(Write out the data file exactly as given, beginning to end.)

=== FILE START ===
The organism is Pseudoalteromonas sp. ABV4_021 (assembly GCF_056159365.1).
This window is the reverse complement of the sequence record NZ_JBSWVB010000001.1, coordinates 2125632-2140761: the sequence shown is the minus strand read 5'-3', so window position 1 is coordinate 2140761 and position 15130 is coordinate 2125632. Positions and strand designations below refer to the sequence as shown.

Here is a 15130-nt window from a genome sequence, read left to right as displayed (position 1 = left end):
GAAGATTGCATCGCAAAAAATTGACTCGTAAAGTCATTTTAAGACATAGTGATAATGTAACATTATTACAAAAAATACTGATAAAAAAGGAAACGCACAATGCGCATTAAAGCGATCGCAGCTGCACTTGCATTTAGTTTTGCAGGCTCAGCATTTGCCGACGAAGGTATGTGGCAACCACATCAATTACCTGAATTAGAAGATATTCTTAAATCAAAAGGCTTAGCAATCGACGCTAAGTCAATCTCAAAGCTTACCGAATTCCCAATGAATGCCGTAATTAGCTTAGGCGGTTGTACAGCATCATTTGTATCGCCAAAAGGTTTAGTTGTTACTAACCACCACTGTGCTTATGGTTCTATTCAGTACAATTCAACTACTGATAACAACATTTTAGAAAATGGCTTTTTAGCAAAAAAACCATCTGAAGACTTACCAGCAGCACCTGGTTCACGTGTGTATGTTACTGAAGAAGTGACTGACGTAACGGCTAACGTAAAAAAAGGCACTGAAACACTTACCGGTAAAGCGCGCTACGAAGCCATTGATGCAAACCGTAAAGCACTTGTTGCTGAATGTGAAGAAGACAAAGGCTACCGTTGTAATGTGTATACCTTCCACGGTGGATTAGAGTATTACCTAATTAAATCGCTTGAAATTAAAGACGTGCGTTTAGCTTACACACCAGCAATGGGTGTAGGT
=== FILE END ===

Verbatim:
The organism is Pseudoalteromonas sp. ABV4_021 (assembly GCF_056159365.1).
This window is the reverse complement of the sequence record NZ_JBSWVB010000001.1, coordinates 2125632-2140761: the sequence shown is the minus strand read 5'-3', so window position 1 is coordinate 2140761 and position 15130 is coordinate 2125632. Positions and strand designations below refer to the sequence as shown.

Here is a 15130-nt window from a genome sequence, read left to right as displayed (position 1 = left end):
GAAGATTGCATCGCAAAAAATTGACTCGTAAAGTCATTTTAAGACATAGTGATAATGTAACATTATTACAAAAAATACTGATAAAAAAGGAAACGCACAATGCGCATTAAAGCGATCGCAGCTGCACTTGCATTTAGTTTTGCAGGCTCAGCATTTGCCGACGAAGGTATGTGGCAACCACATCAATTACCTGAATTAGAAGATATTCTTAAATCAAAAGGCTTAGCAATCGACGCTAAGTCAATCTCAAAGCTTACCGAATTCCCAATGAATGCCGTAATTAGCTTAGGCGGTTGTACAGCATCATTTGTATCGCCAAAAGGTTTAGTTGTTACTAACCACCACTGTGCTTATGGTTCTATTCAGTACAATTCAACTACTGATAACAACATTTTAGAAAATGGCTTTTTAGCAAAAAAACCATCTGAAGACTTACCAGCAGCACCTGGTTCACGTGTGTATGTTACTGAAGAAGTGACTGACGTAACGGCTAACGTAAAAAAAGGCACTGAAACACTTACCGGTAAAGCGCGCTACGAAGCCATTGATGCAAACCGTAAAGCACTTGTTGCTGAATGTGAAGAAGACAAAGGCTACCGTTGTAATGTGTATACCTTCCACGGTGGATTAGAGTATTACCTAATTAAATCGCTTGAAATTAAAGACGTGCGTTTAGCTTACACACCAGCAATGGGTGTAGGT